East End’s Sunrise Cottage seniors home shuts its doors

East End's Sunrise Cottage, which housed six elderly residents, closed at the end of May.

Elderly residents of East End’s Sunrise Centre have been moved to a residential home in West Bay after the facility closed down.

The six residents were relocated to the Golden Age Home in West Bay on Wednesday, 29 May.

East End MLA Arden McLean said he had been told that the building, which is not hurricane-proof, was deemed not fit for purpose after the Fire Services carried out an inspection of the site.

Teresa Echenique, chief officer in the Ministry of Community Affairs, said in a government press release, “The benefit of [the West Bay] location is that it is hurricane certified, which means [the residents] don’t have to be moved to a shelter if a storm is approaching.”

Both the East End and West Bay homes are operated by the Department of Children and Family Services.
Echenique said the decision to close the East End seniors building was made in the best interests of the residents and staff and will allow for future options to be considered, adding that the seniors were comfortably settled at their new location.

“They also have access to a large and airy day care room with the opportunity to interact and take part in group activities daily. The move included staff they are very familiar with, which has greatly helped the transition,” she added.

According to the press release, factoring in the age, size and overall structural restraints of Sunrise Cottage, the government is exploring creating a purpose-built facility for the elderly population of the eastern districts.

“As a result, options are being explored to accommodate a future home that will not only provide residential services for older persons but will offer a day programme and respite care when necessary,” the release stated.

McLean told the Compass last week that he was notified about the closure of Sunrise Cottage by a relative of one of the residents. He said he wrote to the premier on 26 May and spoke to Echenique, and their response to him was the place was not fit for purpose and that firemen had carried out an inspection and deemed the building unsafe.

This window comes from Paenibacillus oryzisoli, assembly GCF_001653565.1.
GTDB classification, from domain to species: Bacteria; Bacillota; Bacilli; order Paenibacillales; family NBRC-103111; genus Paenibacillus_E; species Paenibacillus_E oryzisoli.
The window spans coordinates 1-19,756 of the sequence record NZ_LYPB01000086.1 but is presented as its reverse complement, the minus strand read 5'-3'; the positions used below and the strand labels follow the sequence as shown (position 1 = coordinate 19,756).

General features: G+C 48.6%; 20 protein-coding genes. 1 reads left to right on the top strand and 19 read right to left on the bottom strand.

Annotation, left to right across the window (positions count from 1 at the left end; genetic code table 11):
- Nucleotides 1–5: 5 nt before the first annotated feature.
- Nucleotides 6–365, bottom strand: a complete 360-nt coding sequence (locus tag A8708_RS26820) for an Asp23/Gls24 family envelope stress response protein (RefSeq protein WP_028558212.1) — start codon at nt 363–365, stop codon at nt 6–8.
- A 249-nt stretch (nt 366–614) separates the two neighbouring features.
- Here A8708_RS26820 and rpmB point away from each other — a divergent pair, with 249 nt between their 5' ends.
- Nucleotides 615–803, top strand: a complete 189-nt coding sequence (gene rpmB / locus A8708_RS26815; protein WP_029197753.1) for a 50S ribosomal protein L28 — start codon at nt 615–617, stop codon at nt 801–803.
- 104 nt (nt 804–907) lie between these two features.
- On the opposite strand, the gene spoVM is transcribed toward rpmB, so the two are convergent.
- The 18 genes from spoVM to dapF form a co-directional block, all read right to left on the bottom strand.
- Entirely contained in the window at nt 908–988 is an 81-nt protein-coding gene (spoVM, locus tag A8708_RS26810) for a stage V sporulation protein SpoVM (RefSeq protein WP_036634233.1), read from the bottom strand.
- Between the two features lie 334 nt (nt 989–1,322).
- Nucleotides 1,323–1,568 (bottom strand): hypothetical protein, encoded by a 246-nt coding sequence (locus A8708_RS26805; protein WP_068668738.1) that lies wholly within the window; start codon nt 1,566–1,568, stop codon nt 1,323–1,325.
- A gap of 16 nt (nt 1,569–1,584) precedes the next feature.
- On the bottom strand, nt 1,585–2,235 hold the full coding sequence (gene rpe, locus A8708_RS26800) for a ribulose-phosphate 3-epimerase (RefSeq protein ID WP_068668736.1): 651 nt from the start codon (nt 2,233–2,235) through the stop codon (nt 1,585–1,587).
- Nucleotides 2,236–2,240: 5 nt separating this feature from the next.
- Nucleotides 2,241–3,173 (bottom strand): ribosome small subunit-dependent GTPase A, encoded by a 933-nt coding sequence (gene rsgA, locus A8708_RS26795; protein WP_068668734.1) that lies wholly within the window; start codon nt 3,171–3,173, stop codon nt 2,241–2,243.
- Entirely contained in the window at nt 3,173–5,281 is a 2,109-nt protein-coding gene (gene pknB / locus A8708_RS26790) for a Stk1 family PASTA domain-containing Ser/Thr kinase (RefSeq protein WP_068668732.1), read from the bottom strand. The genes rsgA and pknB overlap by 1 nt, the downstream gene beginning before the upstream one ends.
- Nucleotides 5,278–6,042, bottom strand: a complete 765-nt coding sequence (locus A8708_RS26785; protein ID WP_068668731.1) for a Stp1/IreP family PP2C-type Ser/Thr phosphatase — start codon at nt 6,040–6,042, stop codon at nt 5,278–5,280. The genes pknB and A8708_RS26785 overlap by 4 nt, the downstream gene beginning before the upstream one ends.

McLean said he had been asking government to build a new facility for the elderly in his district and in neighbouring districts for a decade, stating that the building was not fit for public use.

“It was a house, a teacher’s cottage; it wasn’t built for taking care of old people, and I proposed constructing [a new] one inland years ago,” McLean said.

He said the residents had to be moved out of there whenever there was a hurricane threat.

“Whatever we do, we will have to make sure it accommodates all three districts, Bodden Town, North Side and East End,” McLean said.

He said it was not feasible to build am elderly care home in each district because the running costs would be astronomical.

East End people, he said, had been making representations to him about the care home and he is hopeful the government will do something about it.

The Sunrise Centre, which is the Children and Family Services oldest residential facility, is more than 60 years old. East End resident Dora Lee McLaughlin said it was first occupied by Caymanian teacher and school administrator Islay Conolly, who moved out when she married politician Warren Conolly. It remained shuttered for many years until government repaired and turned it into the seniors home.

McLaughlin, 67, said it will be hard for her to get to see her 100-year-old stepmother Ina Connor, now that she has been moved to the West Bay home.

“I was told by Family and Children Services that the building was not safe for them anymore and they would move out by the end of May,” she said.

She said she has visited her stepmother since she moved to West Bay and she seems very happy. She said she was also glad to know that nurses who looked after her stepmother in East End also had moved to the West Bay home. “That is one thing I am happy about,” she said.

She added, “I know they had to move them out every time a hurricane was coming and take them to the civic centre. The last time they took them there, they said they had too much problems shifting them around from the water coming in. I was told they would not be repairing the building,” she said.

Long-time East End resident Alan Ebanks said the elderly home will be missed. He said the seniors home had serviced the eastern districts, particular East End, for the past several decades and had provided quality care and was a  facility where their senior citizens can live out their final years in the community.

“It is obvious that this facility is needed. East End has an aged and aging population. It’s not only needed because of the care provided, but also the convenience to the families in the district. For the loved ones, it provides a level of comfort; they can live in the district of their birth as opposed to another district,” he said.

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